When that system goes into effect, “therapists can then move forward to provide efficient, effective care for their patients and meet the challenge of high quality care at reasonable cost,” said Berry.
For more information on capturing proper reimbursement for therapy services, read the articles “Therapy Services: The Uphill Climb to Better Codes and Reimbursement” and “PTs Rise to 2013 G code Challenge” in March 2013 Cutting Edge.
March 14th, 2013
Both general ophthalmological services (92002-92014) and evaluation and management (E/M) codes (99201-99215) describe office visits for new or established patients. So, when should you apply the ophthalmological services codes rather than the E/M codes?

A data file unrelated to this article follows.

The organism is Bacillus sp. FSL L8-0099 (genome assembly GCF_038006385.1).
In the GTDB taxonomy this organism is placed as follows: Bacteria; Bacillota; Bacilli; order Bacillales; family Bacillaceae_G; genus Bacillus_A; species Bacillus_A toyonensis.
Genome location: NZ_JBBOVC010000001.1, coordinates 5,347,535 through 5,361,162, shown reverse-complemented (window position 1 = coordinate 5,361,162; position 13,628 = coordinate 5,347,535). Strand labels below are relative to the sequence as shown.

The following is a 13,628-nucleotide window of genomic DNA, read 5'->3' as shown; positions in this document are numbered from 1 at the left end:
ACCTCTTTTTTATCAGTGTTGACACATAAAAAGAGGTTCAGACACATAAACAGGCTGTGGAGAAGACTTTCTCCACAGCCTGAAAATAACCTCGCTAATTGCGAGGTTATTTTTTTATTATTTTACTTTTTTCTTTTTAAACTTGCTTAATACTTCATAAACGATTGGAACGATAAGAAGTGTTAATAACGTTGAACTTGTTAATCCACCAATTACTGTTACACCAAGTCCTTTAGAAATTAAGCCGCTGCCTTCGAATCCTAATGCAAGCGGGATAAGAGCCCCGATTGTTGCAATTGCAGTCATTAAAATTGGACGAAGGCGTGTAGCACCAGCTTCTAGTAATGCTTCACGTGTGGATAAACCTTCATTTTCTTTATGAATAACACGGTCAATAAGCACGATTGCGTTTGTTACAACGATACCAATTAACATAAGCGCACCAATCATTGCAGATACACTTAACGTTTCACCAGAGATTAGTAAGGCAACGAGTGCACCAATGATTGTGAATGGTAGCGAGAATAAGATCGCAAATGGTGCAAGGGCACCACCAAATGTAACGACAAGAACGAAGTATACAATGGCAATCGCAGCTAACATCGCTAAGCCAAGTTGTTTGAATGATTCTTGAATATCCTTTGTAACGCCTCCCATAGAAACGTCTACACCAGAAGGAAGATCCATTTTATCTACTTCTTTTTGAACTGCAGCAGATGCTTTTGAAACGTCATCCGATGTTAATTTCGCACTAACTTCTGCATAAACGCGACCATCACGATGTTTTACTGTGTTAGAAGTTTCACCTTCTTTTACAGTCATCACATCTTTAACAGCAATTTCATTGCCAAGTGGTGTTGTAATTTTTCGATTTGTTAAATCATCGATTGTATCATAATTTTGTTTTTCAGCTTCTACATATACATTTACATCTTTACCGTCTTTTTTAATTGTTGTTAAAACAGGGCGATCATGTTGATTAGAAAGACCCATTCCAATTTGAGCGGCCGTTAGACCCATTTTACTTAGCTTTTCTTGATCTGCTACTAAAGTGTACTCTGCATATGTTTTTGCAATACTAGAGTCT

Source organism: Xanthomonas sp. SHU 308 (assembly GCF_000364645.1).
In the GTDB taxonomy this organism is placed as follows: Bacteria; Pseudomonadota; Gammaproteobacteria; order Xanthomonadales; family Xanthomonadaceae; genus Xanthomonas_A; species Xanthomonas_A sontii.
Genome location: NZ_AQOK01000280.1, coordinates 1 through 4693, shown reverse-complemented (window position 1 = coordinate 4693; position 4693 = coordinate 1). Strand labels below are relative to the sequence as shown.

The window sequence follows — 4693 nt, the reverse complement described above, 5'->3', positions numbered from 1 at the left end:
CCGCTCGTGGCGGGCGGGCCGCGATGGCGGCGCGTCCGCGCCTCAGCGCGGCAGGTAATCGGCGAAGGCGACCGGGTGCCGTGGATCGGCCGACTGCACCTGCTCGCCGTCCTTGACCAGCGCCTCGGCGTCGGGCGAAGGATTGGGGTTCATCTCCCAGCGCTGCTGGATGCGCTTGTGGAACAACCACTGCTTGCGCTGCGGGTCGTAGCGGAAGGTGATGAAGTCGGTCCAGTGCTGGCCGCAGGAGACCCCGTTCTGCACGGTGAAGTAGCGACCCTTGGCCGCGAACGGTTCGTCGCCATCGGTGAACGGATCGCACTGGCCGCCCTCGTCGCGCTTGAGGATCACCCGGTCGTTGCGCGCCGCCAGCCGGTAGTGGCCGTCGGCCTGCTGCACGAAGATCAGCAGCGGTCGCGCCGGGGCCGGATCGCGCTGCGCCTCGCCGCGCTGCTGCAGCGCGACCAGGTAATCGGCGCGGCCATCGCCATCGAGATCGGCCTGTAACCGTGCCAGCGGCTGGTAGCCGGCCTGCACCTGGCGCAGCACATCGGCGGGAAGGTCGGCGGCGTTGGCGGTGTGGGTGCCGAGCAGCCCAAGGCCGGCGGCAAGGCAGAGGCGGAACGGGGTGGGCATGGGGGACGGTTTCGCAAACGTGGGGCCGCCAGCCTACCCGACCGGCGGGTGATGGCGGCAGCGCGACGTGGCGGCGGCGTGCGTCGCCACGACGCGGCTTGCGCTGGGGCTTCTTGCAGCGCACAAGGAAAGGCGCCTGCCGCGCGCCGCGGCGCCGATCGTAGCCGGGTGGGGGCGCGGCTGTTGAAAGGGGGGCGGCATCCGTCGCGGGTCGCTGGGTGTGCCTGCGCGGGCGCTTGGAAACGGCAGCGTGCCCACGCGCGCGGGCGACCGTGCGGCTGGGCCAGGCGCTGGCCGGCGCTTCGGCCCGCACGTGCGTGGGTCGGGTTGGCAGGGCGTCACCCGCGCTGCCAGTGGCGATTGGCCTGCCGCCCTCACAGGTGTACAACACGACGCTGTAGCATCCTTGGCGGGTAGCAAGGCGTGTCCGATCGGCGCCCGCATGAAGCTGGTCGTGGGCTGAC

Generally speaking, ophthalmology services codes focus entirely upon the eye. If the provider is strictly evaluating eye function, report an appropriate code from 92002-92014. Although the eye codes won’t cover every situation, they will suffice for most exams. In addition, documentation requirements (especially the history) are less burdensome for the eye codes, relative to E/M services.
Revert to the E/M codes for services that don’t fit within the guidelines for eye codes. For complex or very difficult cases, you should use higher-level E/M codes. Similarly, lower level E/M codes will best describe follow-up visits and examinations for uncomplicated problems.